have pretty much said that they refused to talk about the confidential communications. They refused to talk about the Russia probe in general.

The one hint of information that we may get at some point is that Director of National Intelligence Dan Coats said that he wouldn't talk about any of

these questions in this public setting, because of course this hearing until 2:00 p.m. is in public and completely open, they will go to a closed

session. So, it's possible that Director Coats will answer more of these questions, perhaps more of these details will come out after then - Becky.

[11:30:12] ANDERSON: Well, let's just hear from Dan Coats. This is what he had to say in testimony earlier.


COATS: I have never been pressured, I have never felt pressure, to intervene or interfere in any way and shaped with shaping intelligence in a

political way or in relationship to an ongoing investigation.


ANDERSON: So, what, we've got some - go on. Go on.

SCHNEIDER: Sorry about that.

What's interesting about that that as I've been watching on Twitter, and a lot of commentary has been coming about as we're watching this hearing, and

a lot of people are pointing out the fact that, you know, you saw Dan Coats there, director of national intelligence, saying he has never felt

pressure. But the question is were any of these people ever asked to intervene or to shut down this investigation. That's something that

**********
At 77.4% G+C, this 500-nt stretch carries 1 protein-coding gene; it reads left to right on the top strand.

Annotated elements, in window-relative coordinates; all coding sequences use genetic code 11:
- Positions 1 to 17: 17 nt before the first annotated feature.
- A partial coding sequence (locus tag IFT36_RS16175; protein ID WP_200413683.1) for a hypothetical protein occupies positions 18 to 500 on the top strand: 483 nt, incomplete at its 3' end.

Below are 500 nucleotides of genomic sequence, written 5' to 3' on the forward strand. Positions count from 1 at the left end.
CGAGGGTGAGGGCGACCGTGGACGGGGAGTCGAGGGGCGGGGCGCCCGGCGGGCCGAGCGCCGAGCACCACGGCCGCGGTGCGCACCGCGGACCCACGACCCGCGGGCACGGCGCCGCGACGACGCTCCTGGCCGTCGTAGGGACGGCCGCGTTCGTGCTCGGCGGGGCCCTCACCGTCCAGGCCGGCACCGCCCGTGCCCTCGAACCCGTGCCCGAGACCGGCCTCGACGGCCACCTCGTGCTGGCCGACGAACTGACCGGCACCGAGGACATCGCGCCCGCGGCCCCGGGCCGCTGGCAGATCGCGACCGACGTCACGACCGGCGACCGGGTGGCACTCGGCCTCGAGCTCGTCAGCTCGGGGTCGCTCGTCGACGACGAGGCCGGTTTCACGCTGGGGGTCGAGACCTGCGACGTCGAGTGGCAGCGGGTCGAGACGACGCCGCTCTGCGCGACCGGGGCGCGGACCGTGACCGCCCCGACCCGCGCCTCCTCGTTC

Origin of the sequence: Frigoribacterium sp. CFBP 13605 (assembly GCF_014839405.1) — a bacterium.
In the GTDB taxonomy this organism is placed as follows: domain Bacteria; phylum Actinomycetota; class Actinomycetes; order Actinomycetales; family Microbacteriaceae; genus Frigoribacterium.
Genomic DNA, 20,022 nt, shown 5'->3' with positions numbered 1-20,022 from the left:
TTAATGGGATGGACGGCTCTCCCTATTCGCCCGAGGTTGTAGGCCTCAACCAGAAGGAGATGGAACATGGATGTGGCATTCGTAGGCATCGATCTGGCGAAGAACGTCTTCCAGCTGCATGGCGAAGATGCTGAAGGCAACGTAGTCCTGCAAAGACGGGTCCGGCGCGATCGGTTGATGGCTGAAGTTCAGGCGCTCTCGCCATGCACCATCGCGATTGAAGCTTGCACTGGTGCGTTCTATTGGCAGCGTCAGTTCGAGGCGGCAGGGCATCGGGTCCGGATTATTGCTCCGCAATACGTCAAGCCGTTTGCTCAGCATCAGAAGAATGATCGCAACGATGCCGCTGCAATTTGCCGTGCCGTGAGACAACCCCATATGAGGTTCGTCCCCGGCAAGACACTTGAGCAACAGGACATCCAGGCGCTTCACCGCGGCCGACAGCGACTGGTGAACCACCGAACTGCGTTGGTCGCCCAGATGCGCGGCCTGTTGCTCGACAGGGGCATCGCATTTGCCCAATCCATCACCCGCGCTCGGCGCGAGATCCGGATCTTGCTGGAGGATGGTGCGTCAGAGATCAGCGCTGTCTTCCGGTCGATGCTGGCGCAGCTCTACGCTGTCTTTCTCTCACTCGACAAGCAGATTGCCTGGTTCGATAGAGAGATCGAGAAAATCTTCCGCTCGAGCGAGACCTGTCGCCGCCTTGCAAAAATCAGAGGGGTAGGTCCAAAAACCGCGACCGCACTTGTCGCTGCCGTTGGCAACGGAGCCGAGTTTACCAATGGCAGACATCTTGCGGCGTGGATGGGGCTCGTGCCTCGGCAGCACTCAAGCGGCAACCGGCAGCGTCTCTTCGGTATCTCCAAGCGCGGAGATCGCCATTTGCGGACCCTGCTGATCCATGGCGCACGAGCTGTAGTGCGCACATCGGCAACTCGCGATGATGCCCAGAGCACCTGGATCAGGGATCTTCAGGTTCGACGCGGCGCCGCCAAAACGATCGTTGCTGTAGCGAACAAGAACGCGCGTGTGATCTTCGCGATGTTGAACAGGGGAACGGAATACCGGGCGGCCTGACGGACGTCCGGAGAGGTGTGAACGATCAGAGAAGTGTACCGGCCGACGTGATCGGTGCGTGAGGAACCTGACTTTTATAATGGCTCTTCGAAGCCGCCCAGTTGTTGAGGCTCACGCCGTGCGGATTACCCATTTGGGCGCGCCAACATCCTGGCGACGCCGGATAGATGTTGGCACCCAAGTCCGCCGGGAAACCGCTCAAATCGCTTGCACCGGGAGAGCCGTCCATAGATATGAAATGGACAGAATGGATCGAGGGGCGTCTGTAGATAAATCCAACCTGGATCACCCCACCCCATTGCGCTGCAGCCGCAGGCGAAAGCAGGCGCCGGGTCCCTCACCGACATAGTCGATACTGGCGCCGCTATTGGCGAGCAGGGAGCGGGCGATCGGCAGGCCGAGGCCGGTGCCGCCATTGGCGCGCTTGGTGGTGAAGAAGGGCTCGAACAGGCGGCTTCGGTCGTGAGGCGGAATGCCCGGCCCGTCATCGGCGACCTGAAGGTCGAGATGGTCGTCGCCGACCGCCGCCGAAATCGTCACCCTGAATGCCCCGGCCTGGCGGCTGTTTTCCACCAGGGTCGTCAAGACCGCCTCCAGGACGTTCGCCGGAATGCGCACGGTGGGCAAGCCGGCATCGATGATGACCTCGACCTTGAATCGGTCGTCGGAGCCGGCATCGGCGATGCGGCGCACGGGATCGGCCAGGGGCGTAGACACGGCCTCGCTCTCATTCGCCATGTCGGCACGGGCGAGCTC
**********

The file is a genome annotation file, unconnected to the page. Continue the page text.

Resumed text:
they've dodged a bit on. They say they've never been directed or never pressured, but the real question may be were they ever asked?

Of course, because just yesterday The Washington Post came out with a report that said that DNI Dan Coats was, in fact, asked by President Trump

on March 22, two days after FBI Director James Comey, at the time FBI Director Comey, had testified in congress saying that, yes, in fact there

was an investigation into possible collusion between Trump associates and the Russiasn, two days later the Washington Post said Dan Coats was asked

by the president to effectively shut this investigation down. Could he potentially interfere and intervene in this - in this investigation.

So that was the big news that came out yesterday, so of course all of these senators want to know from DNI Coats did that actually happen? And so far

Director Coats has been sort of dancing around this saying he doesn't want to discuss this in a public setting, perhaps he will when they go behind

closed doors today, Becky, in about two-and-a-half hours.